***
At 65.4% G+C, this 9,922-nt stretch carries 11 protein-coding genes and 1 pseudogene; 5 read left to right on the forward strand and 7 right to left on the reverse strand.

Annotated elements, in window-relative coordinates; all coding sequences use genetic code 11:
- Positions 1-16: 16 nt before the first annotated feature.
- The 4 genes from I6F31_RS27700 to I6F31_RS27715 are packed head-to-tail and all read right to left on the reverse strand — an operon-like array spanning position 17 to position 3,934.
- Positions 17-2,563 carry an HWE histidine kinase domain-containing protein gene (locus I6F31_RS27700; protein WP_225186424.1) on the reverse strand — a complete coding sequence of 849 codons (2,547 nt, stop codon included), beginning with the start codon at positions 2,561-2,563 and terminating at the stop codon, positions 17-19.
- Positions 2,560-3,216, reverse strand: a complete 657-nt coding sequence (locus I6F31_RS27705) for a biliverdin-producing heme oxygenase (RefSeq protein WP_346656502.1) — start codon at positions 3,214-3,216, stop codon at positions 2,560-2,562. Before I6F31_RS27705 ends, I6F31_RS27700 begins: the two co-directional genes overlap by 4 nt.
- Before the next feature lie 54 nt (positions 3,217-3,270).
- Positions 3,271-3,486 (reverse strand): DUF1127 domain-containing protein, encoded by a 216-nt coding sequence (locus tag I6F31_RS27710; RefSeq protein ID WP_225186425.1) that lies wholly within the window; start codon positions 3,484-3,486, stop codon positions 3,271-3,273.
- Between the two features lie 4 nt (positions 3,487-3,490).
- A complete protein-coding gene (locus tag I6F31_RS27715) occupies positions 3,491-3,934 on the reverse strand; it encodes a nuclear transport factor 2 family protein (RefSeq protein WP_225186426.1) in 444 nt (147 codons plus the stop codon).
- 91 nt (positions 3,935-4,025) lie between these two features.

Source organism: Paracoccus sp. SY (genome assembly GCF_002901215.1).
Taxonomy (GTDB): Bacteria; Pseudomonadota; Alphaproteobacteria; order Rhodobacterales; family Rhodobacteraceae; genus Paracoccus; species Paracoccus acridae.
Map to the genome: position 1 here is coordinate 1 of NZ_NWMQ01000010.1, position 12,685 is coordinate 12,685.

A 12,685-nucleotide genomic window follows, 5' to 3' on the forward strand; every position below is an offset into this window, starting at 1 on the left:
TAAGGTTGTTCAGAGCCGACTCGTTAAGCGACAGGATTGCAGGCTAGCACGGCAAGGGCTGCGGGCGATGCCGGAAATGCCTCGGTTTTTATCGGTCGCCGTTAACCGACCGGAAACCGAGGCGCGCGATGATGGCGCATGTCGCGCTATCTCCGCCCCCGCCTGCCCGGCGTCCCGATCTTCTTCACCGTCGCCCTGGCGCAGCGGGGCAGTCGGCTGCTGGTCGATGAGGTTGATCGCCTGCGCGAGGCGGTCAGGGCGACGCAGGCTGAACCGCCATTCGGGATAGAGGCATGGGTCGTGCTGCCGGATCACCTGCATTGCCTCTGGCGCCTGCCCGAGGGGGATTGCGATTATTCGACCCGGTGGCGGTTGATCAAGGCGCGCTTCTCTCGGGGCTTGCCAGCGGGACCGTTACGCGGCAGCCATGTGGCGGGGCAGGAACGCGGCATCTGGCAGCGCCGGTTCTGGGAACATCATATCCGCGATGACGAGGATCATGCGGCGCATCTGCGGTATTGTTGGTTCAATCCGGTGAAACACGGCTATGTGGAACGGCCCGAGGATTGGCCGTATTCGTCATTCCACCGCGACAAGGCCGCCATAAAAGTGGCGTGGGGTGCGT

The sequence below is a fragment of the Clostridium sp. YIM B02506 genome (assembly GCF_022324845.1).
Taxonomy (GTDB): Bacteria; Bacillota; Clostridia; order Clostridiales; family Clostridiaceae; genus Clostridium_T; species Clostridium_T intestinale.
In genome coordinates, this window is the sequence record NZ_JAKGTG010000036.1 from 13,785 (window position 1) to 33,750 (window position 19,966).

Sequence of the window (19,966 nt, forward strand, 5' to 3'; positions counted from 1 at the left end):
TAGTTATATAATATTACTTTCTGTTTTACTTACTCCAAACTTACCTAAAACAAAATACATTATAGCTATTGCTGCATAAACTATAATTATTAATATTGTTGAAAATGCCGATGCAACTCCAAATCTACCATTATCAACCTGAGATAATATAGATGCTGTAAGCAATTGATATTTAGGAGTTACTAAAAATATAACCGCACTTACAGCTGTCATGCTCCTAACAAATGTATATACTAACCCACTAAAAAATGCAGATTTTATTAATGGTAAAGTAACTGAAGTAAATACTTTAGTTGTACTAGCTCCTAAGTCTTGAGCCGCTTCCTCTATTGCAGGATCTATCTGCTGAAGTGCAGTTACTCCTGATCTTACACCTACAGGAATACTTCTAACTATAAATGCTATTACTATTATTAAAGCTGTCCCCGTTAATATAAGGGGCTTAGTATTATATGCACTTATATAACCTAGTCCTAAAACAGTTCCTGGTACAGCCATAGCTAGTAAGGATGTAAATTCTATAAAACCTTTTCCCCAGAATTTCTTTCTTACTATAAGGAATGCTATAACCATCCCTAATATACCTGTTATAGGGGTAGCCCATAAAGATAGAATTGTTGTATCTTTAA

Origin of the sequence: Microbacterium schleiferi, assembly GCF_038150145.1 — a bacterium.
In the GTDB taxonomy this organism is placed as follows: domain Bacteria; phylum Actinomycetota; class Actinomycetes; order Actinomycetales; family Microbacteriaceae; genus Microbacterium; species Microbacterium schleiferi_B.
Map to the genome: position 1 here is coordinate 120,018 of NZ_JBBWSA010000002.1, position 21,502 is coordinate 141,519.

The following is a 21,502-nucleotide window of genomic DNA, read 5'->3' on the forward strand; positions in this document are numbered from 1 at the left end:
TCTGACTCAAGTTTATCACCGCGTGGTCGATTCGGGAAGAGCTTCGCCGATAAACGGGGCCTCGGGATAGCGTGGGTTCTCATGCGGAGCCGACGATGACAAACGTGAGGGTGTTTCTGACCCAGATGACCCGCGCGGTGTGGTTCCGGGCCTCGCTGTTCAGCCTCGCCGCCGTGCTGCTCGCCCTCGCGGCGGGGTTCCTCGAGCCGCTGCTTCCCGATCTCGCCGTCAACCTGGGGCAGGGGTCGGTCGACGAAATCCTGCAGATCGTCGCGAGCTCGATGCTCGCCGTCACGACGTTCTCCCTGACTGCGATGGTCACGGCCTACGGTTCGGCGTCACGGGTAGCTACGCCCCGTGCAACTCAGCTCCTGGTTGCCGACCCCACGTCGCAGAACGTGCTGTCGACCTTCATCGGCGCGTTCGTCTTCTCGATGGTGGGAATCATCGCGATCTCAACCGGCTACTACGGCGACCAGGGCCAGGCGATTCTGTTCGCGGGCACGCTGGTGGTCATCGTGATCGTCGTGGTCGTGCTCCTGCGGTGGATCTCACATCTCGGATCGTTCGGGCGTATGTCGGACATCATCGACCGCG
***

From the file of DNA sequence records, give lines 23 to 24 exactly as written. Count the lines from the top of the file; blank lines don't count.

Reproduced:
In the GTDB taxonomy this organism is placed as follows: domain Bacteria; phylum Actinomycetota; class Actinomycetes; order Actinomycetales; family Microbacteriaceae; genus Microbacterium; species Microbacterium schleiferi_B.
Map to the genome: position 1 here is coordinate 120,018 of NZ_JBBWSA010000002.1, position 21,502 is coordinate 141,519.